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Dairy and Acne - Myth or Fact?

Dr Hazel

What is acne?

Acne is a very common skin condition affecting close to 10% of people around the world - and 35-100% of teenagers in certain countries (1). It typically starts in puberty, alongside a surge in hormones, but it can persist into adulthood and for some people it may develop for the first time as an adult. The appearance of acne varies but usually includes a combination of blackheads and whiteheads (known as comedones), small red bumps (papules) and pus-filled spots (called pustules). The skin is typically oily and there may also be some hyperpigmentation, redness, and in severe cases, cysts and scarring. Although acne is not life threatening, it can be extremely painful and can cause a significant amount of emotional distress and low self-esteem.

What causes acne?

Acne occurs when follicles in the skin become blocked due to a combination of excessive oil production and dead skin cells. This also makes the perfect environment for acne-causing bacteria (Propionibacterium acnes) to thrive and trigger inflammation and spot formation.

The exact cause of acne is unlikely due to one thing, but multiple factors . Puberty, genetics, hormonal changes and conditions (such as polycystic ovarian syndrome), certain medications, and cosmetics are all associated.

Does dairy cause acne?

There are a lot of myths when it comes to diet and acne, and while nutrition can influence our skin health, research has not found that any particular food causes acne. Foods that are commonly associated with acne include milk and dairy products. The truth is that, while there’s plenty of anecdotal evidence from people reporting their acne flares up after consuming milk or dairy , there is little good quality evidence from scientific studies to back this up. A few studies have found a link between dairy intake and the risk of acne, but the type of studies cannot provide a direct ‘cause and effect’ relationship (2-4).

A 2018 study looking at dairy intake and acne in children, adolescents and young adults found a higher risk of acne in people aged 7-30 years old who consumed dairy (3) Interestingly, acne was more likely to occur in people who consumed low fat and skimmed milk. The researchers speculate this might be because people often consume a higher volume of low fat and skim milk than full fat/whole milk. Another study found a relationship between milk consumption and acne, but no relationship with yogurt or cheese (4). The studies included in these reviews were of varying quality and also rely on participants recalling what they ate years previously - which is rarely very accurate as most people don’t recall what they ate last week or last month.

Researchers have come up with a few theories about how consuming dairy might affect acne with many speculating it is due to natural, or artificially added, hormones in milk such as growth hormone and Insulin-like growth factor (IGF-1) (5). Milk naturally contains IGF-1 (as well as other hormones and compounds) which may influence acne by increasing sebum production in the skin.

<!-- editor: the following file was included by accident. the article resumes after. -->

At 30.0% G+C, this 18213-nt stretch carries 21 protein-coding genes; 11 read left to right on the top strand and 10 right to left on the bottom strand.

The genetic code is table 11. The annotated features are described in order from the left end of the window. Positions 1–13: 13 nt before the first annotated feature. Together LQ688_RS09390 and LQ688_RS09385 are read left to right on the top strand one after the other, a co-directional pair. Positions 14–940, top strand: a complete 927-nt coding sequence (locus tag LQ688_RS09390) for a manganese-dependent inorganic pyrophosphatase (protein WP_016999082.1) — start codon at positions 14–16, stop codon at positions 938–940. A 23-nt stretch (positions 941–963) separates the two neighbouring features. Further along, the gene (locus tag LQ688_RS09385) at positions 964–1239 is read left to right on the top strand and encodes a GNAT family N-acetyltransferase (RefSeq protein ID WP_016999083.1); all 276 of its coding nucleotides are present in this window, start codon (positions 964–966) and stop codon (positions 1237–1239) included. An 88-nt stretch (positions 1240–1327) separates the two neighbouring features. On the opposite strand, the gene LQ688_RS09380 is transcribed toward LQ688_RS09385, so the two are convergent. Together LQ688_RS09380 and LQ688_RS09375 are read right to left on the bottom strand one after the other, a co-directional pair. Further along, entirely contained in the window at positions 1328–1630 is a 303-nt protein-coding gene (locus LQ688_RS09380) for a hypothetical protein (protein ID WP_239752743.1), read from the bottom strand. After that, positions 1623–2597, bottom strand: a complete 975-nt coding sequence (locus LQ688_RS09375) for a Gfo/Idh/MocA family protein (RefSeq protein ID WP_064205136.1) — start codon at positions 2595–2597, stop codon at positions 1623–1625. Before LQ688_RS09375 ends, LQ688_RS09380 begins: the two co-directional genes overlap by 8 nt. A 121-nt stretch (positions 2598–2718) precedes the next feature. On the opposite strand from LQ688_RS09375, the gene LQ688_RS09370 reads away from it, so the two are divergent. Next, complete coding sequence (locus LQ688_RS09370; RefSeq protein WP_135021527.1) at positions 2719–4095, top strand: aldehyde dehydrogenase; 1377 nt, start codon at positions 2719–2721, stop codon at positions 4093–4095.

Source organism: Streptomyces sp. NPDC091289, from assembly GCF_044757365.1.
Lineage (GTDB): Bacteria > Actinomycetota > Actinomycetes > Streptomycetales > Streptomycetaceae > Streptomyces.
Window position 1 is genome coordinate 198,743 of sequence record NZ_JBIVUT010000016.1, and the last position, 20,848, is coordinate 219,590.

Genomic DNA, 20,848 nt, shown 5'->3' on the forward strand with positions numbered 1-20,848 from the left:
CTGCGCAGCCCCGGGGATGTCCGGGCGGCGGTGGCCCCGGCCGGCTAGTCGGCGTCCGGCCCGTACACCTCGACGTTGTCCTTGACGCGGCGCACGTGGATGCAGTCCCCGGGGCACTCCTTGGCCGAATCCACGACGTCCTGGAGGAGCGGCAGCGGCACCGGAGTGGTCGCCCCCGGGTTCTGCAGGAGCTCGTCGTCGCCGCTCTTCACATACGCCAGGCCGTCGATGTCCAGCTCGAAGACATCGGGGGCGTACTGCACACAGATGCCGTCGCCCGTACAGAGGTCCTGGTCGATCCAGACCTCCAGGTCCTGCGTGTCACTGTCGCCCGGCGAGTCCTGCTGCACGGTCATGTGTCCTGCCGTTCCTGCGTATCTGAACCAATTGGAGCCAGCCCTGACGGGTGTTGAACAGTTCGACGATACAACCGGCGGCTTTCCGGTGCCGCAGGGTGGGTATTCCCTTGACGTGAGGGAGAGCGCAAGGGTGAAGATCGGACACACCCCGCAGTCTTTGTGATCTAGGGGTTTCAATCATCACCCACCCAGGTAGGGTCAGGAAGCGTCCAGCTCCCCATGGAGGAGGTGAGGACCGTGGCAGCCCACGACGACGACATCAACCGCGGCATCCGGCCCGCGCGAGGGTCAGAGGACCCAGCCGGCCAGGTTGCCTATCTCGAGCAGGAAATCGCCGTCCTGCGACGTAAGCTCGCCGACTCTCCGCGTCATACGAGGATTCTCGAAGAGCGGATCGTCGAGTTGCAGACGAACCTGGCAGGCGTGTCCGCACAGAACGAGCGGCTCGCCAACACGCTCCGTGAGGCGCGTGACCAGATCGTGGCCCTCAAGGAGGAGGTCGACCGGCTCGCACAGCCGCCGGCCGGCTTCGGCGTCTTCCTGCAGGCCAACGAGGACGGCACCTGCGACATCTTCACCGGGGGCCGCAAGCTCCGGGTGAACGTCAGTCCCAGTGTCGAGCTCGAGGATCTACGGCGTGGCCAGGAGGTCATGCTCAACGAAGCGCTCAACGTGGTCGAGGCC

Takeaway

We don’t have direct evidence to say dairy products make acne worse but for some people there does appear to be a link. I don’t advise that all people with acne remove milk or dairy unless they have personally found it triggering for their skin. Milk and dairy is also an important source of protein and calcium in the diet, so if you do decide to remove it, it’s always best to do so with the support of a dietitian to ensure your diet remains balanced. In terms of the best diet for acne, there is no perfect diet but it seems that following one which similar to that of a Mediterranean- diet i.e. rich in colourful fruit and vegetables, nuts and seeds, wholegrains and legumes, olive oil, fish and seafood, moderate consumption of dairy, and lower intakes of red and processed meat, and alcohol. This diet is also lower in sugar and refined carbohydrates (referred to as high GI foods) which may worsen acne in some people by spiking blood glucose and insulin levels (5).

References.

(1) Heng, A.H.S., Chew, F.T. Systematic review of the epidemiology of acne vulgaris. Sci Rep 10, 5754 (2020). https://doi.org/10.1038/s41598-020-62715-3 (2) Dai R, Hua W, Chen W, Xiong L, Li L. The effect of milk consumption on acne: a meta-analysis of observational studies. J Eur Acad Dermatol Venereol. 2018 Dec;32(12):2244-2253. doi: 10.1111/jdv.15204. Epub 2018 Sep 5. PMID: 30079512. (3) Juhl, C. R., Bergholdt, H., Miller, I. M., Jemec, G., Kanters, J. K., & Ellervik, C. (2018). Dairy Intake and Acne Vulgaris: A Systematic Review and Meta-Analysis of 78,529 Children, Adolescents, and Young Adults. Nutrients, 10(8), 1049. https://doi.org/10.3390/nu10081049 (4) Aghasi M, Golzarand M, Shab-Bidar S, Aminianfar A, Omidian M, Taheri F. Dairy intake and acne development: A meta-analysis of observational studies. Clin Nutr. 2019 Jun;38(3):1067-1075. doi: 10.1016/j.clnu.2018.04.015. Epub 2018 May 8. PMID: 29778512. (5) Dall'Oglio F, Nasca MR, Fiorentini F, Micali G. Diet and acne: review of the evidence from 2009 to 2020. Int J Dermatol. 2021 Jun;60(6):672-685. doi: 10.1111/ijd.15390. Epub 2021 Jan 18. PMID: 33462816.